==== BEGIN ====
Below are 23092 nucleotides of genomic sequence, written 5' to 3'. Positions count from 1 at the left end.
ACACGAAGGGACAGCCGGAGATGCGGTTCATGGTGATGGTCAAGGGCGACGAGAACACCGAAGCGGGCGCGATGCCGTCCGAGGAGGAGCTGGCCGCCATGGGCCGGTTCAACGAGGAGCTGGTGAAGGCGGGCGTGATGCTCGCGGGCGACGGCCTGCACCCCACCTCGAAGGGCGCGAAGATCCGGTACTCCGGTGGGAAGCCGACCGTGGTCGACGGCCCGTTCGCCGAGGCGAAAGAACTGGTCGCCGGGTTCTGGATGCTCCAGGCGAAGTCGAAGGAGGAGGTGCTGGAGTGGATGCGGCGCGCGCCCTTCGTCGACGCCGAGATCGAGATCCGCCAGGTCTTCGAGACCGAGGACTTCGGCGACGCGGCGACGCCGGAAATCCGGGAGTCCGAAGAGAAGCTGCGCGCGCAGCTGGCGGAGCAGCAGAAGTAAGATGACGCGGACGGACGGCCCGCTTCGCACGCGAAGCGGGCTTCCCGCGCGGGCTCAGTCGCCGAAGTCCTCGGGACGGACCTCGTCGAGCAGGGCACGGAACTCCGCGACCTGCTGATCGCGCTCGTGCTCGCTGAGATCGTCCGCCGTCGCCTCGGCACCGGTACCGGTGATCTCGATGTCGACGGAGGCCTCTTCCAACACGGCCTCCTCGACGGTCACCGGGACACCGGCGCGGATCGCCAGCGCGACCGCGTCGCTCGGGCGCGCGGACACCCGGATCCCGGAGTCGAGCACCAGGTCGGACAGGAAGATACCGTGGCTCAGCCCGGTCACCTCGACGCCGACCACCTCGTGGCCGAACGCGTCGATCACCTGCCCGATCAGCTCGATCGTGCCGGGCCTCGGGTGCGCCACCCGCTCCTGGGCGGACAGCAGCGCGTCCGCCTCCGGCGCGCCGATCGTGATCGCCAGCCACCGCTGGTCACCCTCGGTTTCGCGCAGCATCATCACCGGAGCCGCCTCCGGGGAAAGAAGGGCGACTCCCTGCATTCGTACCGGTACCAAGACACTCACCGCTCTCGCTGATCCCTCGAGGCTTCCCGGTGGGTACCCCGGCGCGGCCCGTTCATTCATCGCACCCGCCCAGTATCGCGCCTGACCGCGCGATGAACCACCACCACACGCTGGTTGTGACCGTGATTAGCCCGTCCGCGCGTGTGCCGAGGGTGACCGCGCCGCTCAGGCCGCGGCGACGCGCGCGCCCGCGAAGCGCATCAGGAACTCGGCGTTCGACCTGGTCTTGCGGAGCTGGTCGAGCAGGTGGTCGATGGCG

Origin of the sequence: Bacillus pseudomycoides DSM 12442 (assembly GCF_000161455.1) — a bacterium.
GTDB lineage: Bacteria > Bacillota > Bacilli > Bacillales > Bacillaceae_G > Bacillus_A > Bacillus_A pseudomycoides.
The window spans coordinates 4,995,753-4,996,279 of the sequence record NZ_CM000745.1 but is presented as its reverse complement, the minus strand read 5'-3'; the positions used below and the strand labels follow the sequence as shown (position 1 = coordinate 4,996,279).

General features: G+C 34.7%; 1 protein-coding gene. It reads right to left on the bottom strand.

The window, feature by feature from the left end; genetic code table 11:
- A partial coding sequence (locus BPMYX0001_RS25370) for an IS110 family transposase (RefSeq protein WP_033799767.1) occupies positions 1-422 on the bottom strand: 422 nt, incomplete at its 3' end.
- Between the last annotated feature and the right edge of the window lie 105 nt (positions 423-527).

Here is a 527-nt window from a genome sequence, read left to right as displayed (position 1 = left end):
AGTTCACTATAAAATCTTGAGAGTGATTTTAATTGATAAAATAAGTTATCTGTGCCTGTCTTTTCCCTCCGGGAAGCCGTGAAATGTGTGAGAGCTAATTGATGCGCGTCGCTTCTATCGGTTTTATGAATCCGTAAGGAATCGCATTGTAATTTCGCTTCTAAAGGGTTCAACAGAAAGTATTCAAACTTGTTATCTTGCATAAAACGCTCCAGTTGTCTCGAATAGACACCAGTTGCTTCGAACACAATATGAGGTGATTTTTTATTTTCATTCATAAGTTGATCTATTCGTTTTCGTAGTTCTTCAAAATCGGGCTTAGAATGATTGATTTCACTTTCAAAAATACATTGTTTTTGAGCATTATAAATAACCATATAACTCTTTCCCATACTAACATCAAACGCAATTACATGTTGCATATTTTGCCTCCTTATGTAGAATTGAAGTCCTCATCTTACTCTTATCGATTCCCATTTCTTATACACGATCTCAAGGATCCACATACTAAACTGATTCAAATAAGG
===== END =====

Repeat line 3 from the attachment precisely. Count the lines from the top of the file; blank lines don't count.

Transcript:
Origin of the sequence: Bacillus pseudomycoides DSM 12442 (assembly GCF_000161455.1) — a bacterium.